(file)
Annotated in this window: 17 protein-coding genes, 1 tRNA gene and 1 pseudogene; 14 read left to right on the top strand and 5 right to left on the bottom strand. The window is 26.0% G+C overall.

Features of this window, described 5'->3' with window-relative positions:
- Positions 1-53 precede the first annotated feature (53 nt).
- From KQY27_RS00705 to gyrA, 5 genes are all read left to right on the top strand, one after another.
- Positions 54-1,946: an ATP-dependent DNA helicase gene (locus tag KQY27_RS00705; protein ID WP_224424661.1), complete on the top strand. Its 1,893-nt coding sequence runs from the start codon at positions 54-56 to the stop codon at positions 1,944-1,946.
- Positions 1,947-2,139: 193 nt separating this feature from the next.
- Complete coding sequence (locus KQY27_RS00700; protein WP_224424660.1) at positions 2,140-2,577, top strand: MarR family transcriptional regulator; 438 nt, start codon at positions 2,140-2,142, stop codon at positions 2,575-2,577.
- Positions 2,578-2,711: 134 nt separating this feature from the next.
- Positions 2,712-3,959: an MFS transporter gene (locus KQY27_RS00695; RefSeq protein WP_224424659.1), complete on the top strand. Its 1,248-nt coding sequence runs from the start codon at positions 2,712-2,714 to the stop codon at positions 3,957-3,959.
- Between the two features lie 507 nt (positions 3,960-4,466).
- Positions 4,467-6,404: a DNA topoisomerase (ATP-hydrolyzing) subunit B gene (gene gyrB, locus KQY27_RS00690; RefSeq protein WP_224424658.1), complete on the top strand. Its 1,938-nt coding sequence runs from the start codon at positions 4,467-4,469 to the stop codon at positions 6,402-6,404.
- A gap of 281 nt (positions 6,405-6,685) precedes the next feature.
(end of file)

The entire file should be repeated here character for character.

Annotated in this window: 17 protein-coding genes, 1 tRNA gene and 1 pseudogene; 14 read left to right on the top strand and 5 right to left on the bottom strand. The window is 26.0% G+C overall.

Features of this window, described 5'->3' with window-relative positions:
- Positions 1-53 precede the first annotated feature (53 nt).
- From KQY27_RS00705 to gyrA, 5 genes are all read left to right on the top strand, one after another.
- Positions 54-1,946: an ATP-dependent DNA helicase gene (locus tag KQY27_RS00705; protein ID WP_224424661.1), complete on the top strand. Its 1,893-nt coding sequence runs from the start codon at positions 54-56 to the stop codon at positions 1,944-1,946.
- Positions 1,947-2,139: 193 nt separating this feature from the next.
- Complete coding sequence (locus KQY27_RS00700; protein WP_224424660.1) at positions 2,140-2,577, top strand: MarR family transcriptional regulator; 438 nt, start codon at positions 2,140-2,142, stop codon at positions 2,575-2,577.
- Positions 2,578-2,711: 134 nt separating this feature from the next.
- Positions 2,712-3,959: an MFS transporter gene (locus KQY27_RS00695; RefSeq protein WP_224424659.1), complete on the top strand. Its 1,248-nt coding sequence runs from the start codon at positions 2,712-2,714 to the stop codon at positions 3,957-3,959.
- Between the two features lie 507 nt (positions 3,960-4,466).
- Positions 4,467-6,404: a DNA topoisomerase (ATP-hydrolyzing) subunit B gene (gene gyrB, locus KQY27_RS00690; RefSeq protein WP_224424658.1), complete on the top strand. Its 1,938-nt coding sequence runs from the start codon at positions 4,467-4,469 to the stop codon at positions 6,402-6,404.
- A gap of 281 nt (positions 6,405-6,685) precedes the next feature.